The EIA (Energy Independence Act) requires an electric utility with 25,000 or more customers to use “eligible” renewable resources to meet a portion of load (3% in 2012, 9% in 2016, and 15% in 2020) and to acquire all cost-effective conservation starting in 2010. This is similar to other state requirements. In Washington, the initiative narrowly defines qualifying renewables and excludes the most cost-effective resource: hydropower.
Recommendations for change
The EIA is not living up to its goals. But with changes it can. Legislation is needed to clarify that if a utility has enough power to serve its customers, it can choose not to buy more renewable resources or renewable energy credits. The amendment assures that if a utility needs more resources, new acquisitions must meet EIA requirements. This legislation does not change the intent of the EIA. It protects utilities from unnecessary additional costs that are passed on to customers in the form of rate increases. And it eases the negative impacts higher energy costs pose on a weak economy.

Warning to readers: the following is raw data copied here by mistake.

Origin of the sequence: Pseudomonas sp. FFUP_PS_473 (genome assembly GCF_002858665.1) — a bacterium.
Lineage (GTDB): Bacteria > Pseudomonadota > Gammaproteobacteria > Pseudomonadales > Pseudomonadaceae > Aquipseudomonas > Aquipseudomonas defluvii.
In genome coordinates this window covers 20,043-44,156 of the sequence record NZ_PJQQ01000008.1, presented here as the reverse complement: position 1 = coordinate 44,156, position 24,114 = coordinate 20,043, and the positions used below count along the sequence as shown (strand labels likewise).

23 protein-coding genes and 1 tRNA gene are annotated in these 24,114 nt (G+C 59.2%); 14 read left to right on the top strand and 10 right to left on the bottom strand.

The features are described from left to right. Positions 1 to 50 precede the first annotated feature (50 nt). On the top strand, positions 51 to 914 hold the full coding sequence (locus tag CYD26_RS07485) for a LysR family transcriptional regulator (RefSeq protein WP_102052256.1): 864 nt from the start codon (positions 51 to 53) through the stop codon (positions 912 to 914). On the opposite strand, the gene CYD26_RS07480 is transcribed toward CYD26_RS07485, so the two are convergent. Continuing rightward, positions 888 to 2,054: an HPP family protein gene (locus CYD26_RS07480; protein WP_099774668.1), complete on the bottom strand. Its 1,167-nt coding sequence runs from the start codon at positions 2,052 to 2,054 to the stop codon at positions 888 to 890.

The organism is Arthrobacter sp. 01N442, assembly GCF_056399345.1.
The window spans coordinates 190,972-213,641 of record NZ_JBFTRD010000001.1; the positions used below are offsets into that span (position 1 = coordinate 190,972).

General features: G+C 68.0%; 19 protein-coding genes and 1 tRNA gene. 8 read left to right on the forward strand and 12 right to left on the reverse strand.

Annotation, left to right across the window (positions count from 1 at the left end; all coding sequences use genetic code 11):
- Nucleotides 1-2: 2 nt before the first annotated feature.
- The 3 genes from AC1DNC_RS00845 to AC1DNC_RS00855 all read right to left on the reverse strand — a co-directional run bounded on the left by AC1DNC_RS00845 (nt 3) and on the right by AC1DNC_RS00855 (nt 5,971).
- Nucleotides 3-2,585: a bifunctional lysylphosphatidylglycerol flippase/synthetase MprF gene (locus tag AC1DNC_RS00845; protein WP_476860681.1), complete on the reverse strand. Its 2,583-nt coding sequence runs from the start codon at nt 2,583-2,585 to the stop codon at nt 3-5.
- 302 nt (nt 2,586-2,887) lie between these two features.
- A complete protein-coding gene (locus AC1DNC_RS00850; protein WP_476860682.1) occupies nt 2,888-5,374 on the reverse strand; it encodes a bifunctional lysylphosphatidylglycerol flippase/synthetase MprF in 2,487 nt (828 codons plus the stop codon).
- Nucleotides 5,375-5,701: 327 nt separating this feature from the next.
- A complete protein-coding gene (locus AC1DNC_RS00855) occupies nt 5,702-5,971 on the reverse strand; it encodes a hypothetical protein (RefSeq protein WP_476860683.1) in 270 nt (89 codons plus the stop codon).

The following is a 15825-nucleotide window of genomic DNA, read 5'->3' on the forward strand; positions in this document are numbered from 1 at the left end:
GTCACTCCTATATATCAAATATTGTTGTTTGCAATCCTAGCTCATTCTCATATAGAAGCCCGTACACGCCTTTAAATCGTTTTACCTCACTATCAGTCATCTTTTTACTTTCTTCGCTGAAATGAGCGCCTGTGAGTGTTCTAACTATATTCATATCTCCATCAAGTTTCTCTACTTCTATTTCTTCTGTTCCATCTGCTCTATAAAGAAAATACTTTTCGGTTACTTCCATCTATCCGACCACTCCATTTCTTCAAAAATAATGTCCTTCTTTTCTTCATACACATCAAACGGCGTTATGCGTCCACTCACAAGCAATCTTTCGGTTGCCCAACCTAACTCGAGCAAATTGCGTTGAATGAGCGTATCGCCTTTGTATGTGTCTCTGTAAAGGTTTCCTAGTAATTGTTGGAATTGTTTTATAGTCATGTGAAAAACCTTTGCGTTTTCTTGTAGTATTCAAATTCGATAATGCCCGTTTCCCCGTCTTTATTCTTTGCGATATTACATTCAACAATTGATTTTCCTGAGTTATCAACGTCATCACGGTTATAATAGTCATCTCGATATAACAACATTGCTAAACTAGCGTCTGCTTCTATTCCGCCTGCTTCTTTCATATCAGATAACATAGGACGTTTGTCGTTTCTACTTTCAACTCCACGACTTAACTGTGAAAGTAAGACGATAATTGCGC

We support a clean environment, increased conservation, and cost-effective renewable resources. We are committed to real energy independence. Washington State can remain one of the nation’s leaders in renewable energy and a low-carbon power system by amending and strengthening I-937.
The map shows how Washington voters voted on Initiative 937 in 2006. The blue areas symbolize which counties voted "no" and the green areas symbolize which counties voted "yes"
What's impacting our rates?
Washington – the leader in renewable resources and a champion of hydropower and conservation
Source: WA Department of Commerce
Voter results on Initiative 937:
Contact the Citizens for P.O.W.E.R. Coalition
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